The Ticket

Boehner outlines 'fiscal cliff' 'Plan B'—which White House promptly rejects

Olivier Knox
The Ticket

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Speaker of the House John Boehner arrives for a Republican caucus meeting on Capitol Hill on Dec. 18, 2012. (Joshua …

With less than two weeks to prevent automatic tax hikes and spending cuts, Republican House Speaker John Boehner pressed ahead on Tuesday with an alternative to "fiscal cliff" negotiations with the White House—a bill that would raise taxes on income over $1 million.

But nearly as soon as Boehner had announced his deal to the public in a press conference, the White House rejected the offer, saying it fails to meet the criteria of ending tax breaks for the top 2 percent, and forces the middle class, seniors and other vulnerable groups to shoulder the country's financial burden.

The president "is not willing to accept a deal that doesn't ask enough of the very wealthiest in taxes and instead shifts the burden to the middle class and seniors," White House press secretary Jay Carney said in a statement. "The speaker's 'Plan B' approach doesn't meet this test because it can't pass the Senate and therefore will not protect middle-class families, and does little to address our fiscal challenges with zero spending cuts."

The president had been holding firm on ending tax breaks for households earning over $250,000 but on Monday offered to raise that threshold to households earning over $400,000.

Following the White House's rejection of the plan, Brendan Buck, Boehner's spokesman, said, "The White House's position defies common sense. After spending months saying we must ask for more from millionaires and billionaires, how can they reject a plan that does exactly that? By once again moving the goal posts, the president is threatening every American family with higher taxes."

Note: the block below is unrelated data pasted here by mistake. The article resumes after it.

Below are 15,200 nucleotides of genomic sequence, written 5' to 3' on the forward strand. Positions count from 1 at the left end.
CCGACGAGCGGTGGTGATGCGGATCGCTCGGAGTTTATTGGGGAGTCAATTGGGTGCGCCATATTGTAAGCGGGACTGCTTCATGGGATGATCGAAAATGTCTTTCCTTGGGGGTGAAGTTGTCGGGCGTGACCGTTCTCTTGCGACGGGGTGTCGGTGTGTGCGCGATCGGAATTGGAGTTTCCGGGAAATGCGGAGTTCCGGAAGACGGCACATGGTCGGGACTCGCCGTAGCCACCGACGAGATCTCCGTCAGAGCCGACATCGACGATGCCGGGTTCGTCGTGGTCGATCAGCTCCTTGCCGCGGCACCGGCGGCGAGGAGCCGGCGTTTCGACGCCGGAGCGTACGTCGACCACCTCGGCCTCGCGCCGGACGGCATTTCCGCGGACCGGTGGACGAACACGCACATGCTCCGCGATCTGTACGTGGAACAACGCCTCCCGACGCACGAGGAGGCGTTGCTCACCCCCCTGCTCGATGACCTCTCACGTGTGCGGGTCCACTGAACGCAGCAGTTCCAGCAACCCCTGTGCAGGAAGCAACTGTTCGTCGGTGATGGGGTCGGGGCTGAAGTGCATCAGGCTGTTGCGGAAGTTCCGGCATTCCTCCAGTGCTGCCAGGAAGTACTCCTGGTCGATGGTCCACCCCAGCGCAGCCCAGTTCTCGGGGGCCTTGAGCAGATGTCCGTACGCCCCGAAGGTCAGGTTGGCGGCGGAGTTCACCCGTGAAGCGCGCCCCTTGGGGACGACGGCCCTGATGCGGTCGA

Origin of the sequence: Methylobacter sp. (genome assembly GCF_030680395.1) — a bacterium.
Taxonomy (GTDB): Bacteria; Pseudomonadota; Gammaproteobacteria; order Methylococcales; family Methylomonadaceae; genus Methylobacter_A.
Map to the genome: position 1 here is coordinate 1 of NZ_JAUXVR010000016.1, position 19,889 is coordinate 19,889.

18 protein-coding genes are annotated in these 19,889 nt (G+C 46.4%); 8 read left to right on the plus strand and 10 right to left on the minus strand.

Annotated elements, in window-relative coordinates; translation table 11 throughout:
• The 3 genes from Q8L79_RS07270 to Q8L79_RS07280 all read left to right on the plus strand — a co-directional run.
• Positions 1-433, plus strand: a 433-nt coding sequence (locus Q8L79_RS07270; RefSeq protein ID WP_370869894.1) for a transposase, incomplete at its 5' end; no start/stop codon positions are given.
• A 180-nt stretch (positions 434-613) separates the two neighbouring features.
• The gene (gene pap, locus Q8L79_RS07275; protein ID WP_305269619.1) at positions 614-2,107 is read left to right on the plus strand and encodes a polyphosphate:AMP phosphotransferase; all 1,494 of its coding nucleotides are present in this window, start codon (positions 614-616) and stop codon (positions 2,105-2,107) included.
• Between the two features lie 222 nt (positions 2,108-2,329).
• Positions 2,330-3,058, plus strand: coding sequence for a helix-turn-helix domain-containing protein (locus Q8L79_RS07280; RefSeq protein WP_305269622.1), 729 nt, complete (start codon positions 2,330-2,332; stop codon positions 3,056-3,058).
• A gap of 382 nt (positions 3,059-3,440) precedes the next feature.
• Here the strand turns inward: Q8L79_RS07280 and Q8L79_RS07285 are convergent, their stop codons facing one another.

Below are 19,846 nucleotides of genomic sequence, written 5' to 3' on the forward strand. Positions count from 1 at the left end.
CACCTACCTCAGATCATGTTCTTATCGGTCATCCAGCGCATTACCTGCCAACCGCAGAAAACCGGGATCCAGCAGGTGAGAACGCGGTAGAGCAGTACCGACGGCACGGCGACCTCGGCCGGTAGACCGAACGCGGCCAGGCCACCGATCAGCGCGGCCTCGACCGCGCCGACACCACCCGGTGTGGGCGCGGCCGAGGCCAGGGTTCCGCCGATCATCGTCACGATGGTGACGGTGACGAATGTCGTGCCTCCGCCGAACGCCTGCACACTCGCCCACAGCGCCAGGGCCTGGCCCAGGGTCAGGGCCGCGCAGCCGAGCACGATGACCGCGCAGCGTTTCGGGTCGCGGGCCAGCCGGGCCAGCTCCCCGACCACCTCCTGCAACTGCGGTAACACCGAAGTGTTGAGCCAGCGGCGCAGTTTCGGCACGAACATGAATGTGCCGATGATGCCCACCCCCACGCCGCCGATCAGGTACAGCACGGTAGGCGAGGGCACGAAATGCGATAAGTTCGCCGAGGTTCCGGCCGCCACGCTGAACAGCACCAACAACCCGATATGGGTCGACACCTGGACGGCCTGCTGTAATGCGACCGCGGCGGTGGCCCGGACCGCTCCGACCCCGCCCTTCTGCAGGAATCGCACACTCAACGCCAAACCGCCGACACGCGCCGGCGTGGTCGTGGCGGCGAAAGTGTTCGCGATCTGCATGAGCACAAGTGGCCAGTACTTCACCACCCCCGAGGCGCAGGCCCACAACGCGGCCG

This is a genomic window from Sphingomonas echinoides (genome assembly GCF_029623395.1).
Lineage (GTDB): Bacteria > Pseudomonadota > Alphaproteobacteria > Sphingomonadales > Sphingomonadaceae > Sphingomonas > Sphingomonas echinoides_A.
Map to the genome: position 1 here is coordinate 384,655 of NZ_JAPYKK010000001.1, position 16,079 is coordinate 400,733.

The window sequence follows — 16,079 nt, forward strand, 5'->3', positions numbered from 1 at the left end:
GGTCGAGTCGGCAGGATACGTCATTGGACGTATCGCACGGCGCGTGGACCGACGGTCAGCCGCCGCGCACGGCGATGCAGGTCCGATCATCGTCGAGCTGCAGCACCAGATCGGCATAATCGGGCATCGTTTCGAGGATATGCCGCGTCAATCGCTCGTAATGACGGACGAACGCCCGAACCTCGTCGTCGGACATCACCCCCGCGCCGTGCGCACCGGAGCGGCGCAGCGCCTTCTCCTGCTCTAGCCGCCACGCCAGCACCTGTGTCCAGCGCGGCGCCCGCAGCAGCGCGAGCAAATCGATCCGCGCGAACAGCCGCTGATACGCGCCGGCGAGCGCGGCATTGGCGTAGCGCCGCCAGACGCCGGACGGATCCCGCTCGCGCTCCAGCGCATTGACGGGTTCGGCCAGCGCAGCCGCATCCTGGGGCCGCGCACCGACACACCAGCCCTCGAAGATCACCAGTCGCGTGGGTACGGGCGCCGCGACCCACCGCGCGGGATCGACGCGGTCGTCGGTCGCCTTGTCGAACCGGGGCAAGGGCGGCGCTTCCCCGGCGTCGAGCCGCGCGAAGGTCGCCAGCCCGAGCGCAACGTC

Republicans have been staunchly opposed to raising taxes on any Americans. But Boehner's "Plan B" included tax raises for Americans earning over $1 million. His plan also includes $1 trillion in spending cuts over 10 years.

"I believe it's important we protect as many American taxpayers as we can," Boehner said at his Capitol Hill press conference earlier on Tuesday. "Our Plan B would protect American taxpayers who make $1 million or less, and have all of their current rates extended."
Before Boehner announced his plan to the public, a source familiar with it who requested anonymity emphasized that the speaker was not backing out of negotiations with Obama, who laid out his latest offer on Monday for avoiding the so-called fiscal cliff. Experts have warned that going off the cliff could plunge the fragile economy into a new recession.

"The speaker will continue to work with the president on a broader agreement as he told the president last night in a phone call, but with time running short the House will act as a precautionary measure to ensure taxes don't rise for most Americans on Jan. 1," the source said.

Any kind of tax hike could be hard to sell to House Republicans. "I'm a don't-raise-any-taxes kind of girl," Republican Rep. Marsha Blackburn said as she walked into Tuesday's meeting.

Boehner planned to argue to his fractious rank-and-file that a stalemate with the White House would be far worse. Under current law, failure to act will trigger across-the-board income tax hikes as well as deep cuts to defense spending.

"The question for us is real simple: How do we stop as many of those rate hikes as possible?" Boehner planned to tell House Republicans. "In the absence of an alternative, as of this morning, a 'modified Plan B' is the plan."

Boehner also said he would emphasize that "we're leaving the door wide open for something better. Plan B is Plan B for a reason. It's a less-than-ideal outcome. I've always believed we can do better."

Boehner also hoped to "lock in" plans to overhaul the tax code and cut entitlement spending in 2013.

But after the White House rejection and with no sign that the Democrat-held Senate would sign on to his Plan B, Boehner's move appeared to be a largely cosmetic effort to make a final compromise easier to swallow for House Republicans.

Rachel Rose Hartman contributed to this report.

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